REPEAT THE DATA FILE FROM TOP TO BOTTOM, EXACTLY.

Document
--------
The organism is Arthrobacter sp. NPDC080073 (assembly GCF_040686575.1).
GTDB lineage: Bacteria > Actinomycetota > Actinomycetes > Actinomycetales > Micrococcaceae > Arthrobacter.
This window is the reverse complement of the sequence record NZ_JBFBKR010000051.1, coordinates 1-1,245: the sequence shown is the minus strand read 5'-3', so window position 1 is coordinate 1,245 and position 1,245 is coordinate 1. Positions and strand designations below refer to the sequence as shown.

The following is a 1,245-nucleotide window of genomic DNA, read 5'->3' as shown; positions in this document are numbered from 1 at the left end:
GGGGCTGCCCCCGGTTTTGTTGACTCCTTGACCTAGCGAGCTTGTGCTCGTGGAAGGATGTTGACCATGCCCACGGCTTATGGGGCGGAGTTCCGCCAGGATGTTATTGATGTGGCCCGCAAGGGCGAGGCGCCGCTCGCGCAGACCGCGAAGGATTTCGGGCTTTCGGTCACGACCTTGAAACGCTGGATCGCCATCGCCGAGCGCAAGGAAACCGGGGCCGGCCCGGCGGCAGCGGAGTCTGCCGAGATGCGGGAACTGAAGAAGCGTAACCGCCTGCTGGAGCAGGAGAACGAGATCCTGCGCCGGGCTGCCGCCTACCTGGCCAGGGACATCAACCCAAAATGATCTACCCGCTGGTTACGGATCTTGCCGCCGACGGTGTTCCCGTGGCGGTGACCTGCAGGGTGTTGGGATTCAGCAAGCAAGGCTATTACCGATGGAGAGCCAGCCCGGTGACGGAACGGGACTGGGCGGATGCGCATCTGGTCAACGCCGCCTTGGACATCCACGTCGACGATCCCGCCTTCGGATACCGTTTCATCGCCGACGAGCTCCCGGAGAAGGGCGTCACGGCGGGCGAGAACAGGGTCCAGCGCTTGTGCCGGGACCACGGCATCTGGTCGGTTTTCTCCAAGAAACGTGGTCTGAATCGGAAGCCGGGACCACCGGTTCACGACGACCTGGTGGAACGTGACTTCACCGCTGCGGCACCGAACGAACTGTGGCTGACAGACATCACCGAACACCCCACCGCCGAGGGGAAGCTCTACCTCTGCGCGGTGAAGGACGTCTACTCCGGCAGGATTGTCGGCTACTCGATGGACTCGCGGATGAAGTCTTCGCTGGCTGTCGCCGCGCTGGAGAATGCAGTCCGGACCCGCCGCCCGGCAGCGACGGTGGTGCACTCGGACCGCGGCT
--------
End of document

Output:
The organism is Arthrobacter sp. NPDC080073 (assembly GCF_040686575.1).
GTDB lineage: Bacteria > Actinomycetota > Actinomycetes > Actinomycetales > Micrococcaceae > Arthrobacter.
This window is the reverse complement of the sequence record NZ_JBFBKR010000051.1, coordinates 1-1,245: the sequence shown is the minus strand read 5'-3', so window position 1 is coordinate 1,245 and position 1,245 is coordinate 1. Positions and strand designations below refer to the sequence as shown.

The following is a 1,245-nucleotide window of genomic DNA, read 5'->3' as shown; positions in this document are numbered from 1 at the left end:
GGGGCTGCCCCCGGTTTTGTTGACTCCTTGACCTAGCGAGCTTGTGCTCGTGGAAGGATGTTGACCATGCCCACGGCTTATGGGGCGGAGTTCCGCCAGGATGTTATTGATGTGGCCCGCAAGGGCGAGGCGCCGCTCGCGCAGACCGCGAAGGATTTCGGGCTTTCGGTCACGACCTTGAAACGCTGGATCGCCATCGCCGAGCGCAAGGAAACCGGGGCCGGCCCGGCGGCAGCGGAGTCTGCCGAGATGCGGGAACTGAAGAAGCGTAACCGCCTGCTGGAGCAGGAGAACGAGATCCTGCGCCGGGCTGCCGCCTACCTGGCCAGGGACATCAACCCAAAATGATCTACCCGCTGGTTACGGATCTTGCCGCCGACGGTGTTCCCGTGGCGGTGACCTGCAGGGTGTTGGGATTCAGCAAGCAAGGCTATTACCGATGGAGAGCCAGCCCGGTGACGGAACGGGACTGGGCGGATGCGCATCTGGTCAACGCCGCCTTGGACATCCACGTCGACGATCCCGCCTTCGGATACCGTTTCATCGCCGACGAGCTCCCGGAGAAGGGCGTCACGGCGGGCGAGAACAGGGTCCAGCGCTTGTGCCGGGACCACGGCATCTGGTCGGTTTTCTCCAAGAAACGTGGTCTGAATCGGAAGCCGGGACCACCGGTTCACGACGACCTGGTGGAACGTGACTTCACCGCTGCGGCACCGAACGAACTGTGGCTGACAGACATCACCGAACACCCCACCGCCGAGGGGAAGCTCTACCTCTGCGCGGTGAAGGACGTCTACTCCGGCAGGATTGTCGGCTACTCGATGGACTCGCGGATGAAGTCTTCGCTGGCTGTCGCCGCGCTGGAGAATGCAGTCCGGACCCGCCGCCCGGCAGCGACGGTGGTGCACTCGGACCGCGGCT